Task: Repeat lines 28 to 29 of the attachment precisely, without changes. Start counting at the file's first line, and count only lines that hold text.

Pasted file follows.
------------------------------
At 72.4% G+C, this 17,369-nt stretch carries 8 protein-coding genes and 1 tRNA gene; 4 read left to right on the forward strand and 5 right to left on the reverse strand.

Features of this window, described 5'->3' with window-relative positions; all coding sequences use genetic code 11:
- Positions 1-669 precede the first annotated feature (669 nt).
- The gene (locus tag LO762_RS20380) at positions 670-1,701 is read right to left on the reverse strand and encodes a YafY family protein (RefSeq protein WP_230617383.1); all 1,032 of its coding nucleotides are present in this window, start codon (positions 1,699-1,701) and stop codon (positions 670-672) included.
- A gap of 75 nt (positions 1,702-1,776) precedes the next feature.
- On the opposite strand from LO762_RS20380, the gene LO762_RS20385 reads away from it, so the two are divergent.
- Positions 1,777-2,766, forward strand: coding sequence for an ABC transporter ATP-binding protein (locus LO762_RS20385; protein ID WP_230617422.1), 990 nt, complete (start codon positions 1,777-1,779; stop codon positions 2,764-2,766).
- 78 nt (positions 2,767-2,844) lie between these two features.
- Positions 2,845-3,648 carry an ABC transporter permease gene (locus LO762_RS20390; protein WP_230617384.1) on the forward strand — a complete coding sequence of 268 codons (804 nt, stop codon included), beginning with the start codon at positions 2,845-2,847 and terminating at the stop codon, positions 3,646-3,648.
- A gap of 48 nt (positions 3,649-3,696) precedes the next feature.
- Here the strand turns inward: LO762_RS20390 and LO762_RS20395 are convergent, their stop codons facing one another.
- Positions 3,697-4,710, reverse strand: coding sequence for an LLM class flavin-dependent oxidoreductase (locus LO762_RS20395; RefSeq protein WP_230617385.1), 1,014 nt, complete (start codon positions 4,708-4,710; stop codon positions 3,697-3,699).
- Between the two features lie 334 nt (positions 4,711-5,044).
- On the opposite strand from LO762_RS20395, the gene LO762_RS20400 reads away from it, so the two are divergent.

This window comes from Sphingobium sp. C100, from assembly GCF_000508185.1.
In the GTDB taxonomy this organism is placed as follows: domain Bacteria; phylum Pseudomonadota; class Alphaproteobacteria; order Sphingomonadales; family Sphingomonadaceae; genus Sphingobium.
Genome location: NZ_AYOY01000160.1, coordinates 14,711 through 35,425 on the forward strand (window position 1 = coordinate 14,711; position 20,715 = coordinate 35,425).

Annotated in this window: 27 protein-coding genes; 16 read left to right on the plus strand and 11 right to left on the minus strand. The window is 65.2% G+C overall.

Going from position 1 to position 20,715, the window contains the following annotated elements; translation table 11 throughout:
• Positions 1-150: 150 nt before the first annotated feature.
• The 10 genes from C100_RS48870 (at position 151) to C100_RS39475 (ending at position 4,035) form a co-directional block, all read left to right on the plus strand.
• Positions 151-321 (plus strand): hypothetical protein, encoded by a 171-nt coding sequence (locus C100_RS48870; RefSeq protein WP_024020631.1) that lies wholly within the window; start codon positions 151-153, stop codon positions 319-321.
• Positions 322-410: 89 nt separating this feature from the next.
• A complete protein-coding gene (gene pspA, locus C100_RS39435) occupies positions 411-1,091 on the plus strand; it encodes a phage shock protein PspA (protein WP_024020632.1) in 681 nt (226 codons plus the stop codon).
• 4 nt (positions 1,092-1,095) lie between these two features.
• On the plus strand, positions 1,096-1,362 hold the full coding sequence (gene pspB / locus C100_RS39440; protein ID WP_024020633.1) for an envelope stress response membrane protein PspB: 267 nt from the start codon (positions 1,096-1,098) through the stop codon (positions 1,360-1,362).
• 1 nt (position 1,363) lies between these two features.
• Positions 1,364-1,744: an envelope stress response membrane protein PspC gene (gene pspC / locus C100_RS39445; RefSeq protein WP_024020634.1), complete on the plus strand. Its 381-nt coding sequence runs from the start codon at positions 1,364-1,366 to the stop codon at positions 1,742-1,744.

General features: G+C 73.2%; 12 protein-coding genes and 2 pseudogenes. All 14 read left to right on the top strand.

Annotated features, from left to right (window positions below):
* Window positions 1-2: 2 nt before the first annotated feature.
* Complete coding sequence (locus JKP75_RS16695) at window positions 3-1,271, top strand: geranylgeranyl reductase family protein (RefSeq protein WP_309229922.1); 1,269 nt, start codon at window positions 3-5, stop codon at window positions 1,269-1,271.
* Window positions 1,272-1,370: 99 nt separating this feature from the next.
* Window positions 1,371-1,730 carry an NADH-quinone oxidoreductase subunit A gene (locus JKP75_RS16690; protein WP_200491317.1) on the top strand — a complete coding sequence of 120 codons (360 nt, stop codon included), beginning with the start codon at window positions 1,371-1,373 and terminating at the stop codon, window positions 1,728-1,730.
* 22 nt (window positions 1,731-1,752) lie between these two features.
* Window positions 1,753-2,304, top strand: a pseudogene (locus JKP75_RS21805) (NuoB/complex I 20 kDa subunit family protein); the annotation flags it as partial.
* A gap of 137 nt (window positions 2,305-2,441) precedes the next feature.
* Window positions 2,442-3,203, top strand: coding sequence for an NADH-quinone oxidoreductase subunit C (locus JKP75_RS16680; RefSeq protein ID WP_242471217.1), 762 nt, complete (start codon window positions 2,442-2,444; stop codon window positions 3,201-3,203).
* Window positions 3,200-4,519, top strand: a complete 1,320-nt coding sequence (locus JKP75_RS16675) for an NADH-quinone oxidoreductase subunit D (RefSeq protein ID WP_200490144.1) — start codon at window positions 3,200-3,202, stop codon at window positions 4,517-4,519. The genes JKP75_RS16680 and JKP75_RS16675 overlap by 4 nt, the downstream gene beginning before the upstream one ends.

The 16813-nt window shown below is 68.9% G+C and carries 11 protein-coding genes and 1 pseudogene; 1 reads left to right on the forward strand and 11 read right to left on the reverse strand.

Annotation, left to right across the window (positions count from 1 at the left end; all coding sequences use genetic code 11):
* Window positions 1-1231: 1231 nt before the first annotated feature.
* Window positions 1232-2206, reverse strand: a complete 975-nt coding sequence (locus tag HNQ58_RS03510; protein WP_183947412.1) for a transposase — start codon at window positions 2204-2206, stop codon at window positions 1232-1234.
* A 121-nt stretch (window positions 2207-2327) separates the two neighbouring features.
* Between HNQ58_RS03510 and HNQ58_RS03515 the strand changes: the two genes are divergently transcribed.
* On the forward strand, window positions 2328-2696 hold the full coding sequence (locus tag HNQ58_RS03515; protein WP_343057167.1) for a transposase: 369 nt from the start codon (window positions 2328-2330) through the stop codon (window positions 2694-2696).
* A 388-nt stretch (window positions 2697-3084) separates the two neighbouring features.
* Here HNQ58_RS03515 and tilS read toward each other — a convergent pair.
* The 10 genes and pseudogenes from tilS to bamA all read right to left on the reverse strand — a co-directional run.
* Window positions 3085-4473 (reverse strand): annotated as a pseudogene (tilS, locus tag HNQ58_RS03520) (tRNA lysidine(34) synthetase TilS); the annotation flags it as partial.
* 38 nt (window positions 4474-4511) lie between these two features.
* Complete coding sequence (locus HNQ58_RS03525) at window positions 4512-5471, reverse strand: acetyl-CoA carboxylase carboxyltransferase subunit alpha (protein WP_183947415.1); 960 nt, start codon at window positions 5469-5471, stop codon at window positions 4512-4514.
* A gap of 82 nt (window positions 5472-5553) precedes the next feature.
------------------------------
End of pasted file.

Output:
• Positions 1,364-1,744: an envelope stress response membrane protein PspC gene (gene pspC / locus C100_RS39445; RefSeq protein WP_024020634.1), complete on the plus strand. Its 381-nt coding sequence runs from the start codon at positions 1,364-1,366 to the stop codon at positions 1,742-1,744.

General features: G+C 73.2%; 12 protein-coding genes and 2 pseudogenes. All 14 read left to right on the top strand.